The man who once led the fight against the drug cartels in Mexico will go on trial this week in New York, accused of taking bribes in return for allowing drug shipments safe passage.
Prosecutors say Genaro García Luna took millions of dollars from Joaquín “El Chapo” Guzman’s Sinaloa drug cartel, to allow the group to operate in Mexico.
The former security chief, arrested in 2019 in the US, has pleaded not guilty.
Jury selection begins on Tuesday in Brooklyn federal court.
Prosecutors allege the former head of the Mexican equivalent of the US Federal Bureau of Investigations accepted millions of dollars stuffed in briefcases and delivered by cartel members.
They say Mr García Luna was involved in “the importation and the distribution of massive quantities of dangerous drugs” into the US.
The ex-minister – who is considered the architect of Mexico’s war on drugs – is also accused of sharing information with the Sinaloa drug cartel about its rivals and warning it about law enforcement operations.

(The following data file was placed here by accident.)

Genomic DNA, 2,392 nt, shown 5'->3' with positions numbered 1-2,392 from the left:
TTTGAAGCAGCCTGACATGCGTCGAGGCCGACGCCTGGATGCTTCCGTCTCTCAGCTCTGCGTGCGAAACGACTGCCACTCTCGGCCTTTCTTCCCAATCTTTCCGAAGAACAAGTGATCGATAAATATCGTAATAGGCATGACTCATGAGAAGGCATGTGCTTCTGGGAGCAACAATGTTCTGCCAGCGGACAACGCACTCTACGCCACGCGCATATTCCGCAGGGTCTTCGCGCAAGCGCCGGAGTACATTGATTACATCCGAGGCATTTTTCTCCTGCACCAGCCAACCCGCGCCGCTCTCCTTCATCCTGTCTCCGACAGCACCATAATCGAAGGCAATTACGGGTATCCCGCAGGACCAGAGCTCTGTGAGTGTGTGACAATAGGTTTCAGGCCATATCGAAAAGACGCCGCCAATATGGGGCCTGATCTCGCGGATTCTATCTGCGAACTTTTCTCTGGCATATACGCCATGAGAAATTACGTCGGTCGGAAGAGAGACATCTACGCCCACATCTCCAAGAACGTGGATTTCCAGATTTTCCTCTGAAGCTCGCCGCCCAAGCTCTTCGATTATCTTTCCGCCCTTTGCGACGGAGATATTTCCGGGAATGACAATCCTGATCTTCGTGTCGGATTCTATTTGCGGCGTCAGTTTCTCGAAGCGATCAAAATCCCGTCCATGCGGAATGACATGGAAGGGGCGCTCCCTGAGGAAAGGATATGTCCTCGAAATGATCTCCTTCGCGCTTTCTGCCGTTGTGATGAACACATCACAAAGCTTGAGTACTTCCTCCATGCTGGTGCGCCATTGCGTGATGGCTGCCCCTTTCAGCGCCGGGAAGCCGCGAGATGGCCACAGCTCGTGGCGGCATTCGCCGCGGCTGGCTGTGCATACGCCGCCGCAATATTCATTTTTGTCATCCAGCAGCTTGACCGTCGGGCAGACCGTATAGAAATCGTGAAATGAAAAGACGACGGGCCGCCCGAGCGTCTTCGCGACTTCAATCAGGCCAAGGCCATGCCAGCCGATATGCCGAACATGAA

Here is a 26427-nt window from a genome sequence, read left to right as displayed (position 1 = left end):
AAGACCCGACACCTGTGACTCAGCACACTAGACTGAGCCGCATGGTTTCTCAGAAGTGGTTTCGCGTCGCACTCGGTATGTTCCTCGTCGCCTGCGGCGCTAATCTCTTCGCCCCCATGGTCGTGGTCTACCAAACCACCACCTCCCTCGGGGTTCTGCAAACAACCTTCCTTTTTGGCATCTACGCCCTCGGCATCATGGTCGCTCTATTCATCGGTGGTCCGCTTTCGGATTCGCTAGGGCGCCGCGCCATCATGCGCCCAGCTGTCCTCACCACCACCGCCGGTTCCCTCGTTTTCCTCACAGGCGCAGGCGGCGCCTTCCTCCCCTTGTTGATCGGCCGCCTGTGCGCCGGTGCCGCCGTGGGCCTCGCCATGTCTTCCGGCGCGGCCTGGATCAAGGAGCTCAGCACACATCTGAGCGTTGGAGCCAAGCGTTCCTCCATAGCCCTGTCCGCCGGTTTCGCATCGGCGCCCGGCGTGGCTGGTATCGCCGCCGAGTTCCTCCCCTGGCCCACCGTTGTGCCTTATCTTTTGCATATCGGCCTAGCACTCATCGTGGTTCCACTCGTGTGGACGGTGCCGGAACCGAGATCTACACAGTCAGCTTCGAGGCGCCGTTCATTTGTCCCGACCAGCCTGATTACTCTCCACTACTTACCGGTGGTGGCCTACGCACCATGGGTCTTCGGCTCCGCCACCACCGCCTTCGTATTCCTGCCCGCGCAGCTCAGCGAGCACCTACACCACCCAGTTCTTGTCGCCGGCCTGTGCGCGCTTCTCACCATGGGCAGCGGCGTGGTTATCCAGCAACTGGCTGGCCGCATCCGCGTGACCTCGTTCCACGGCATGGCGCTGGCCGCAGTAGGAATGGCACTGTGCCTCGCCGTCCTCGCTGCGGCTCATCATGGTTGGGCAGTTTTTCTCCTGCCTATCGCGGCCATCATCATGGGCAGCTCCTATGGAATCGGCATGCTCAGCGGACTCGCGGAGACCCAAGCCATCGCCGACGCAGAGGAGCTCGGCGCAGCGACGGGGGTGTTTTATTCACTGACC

“As alleged, for nearly two decades, García Luna betrayed those he was sworn to protect,” Seth DuCharme, the acting US Attorney in Brooklyn, said when the charges were announced.
Mr García Luna, 54, served as public security chief during the administration of President Felipe Calderon between 2006 and 2012. Before that, he led the Federal Investigation Agency from 2001 to 2006.
He was not just an important figure in Mr Calderon’s administration – he was Mexico’s secretary of public security, the face of the country’s federal police force, according to the BBC’s Mexico correspondent Will Grant.
Mr Calderon, with US backing, deployed troops against the cartels for the first time. Tens of thousands died in Mexico in drug-related violence during his “war on drugs”.
Allegations about Mr García Luna’s involvement with the Sinaloa cartel came to light during the trial for Guzmán, who was convicted and sentenced to life in prison plus 30 years in 2019.
Former cartel member Jesus “Rey” Zambada testified during the trial that he had delivered millions of dollars in payments to Mr García Luna.
Mr García Luna called the testimony “lies, defamation and perjury”.
He faces anywhere from 10 years to life in prison if found guilty. The trial is expected to last several weeks.
Mr García Luna is not the only high-profile Mexican official to be arrested for ties to drug trafficking. General Jesus Gutierrez Rebollo was a top anti-narcotics officer in 1996 before he was arrested for aiding a powerful drug cartel.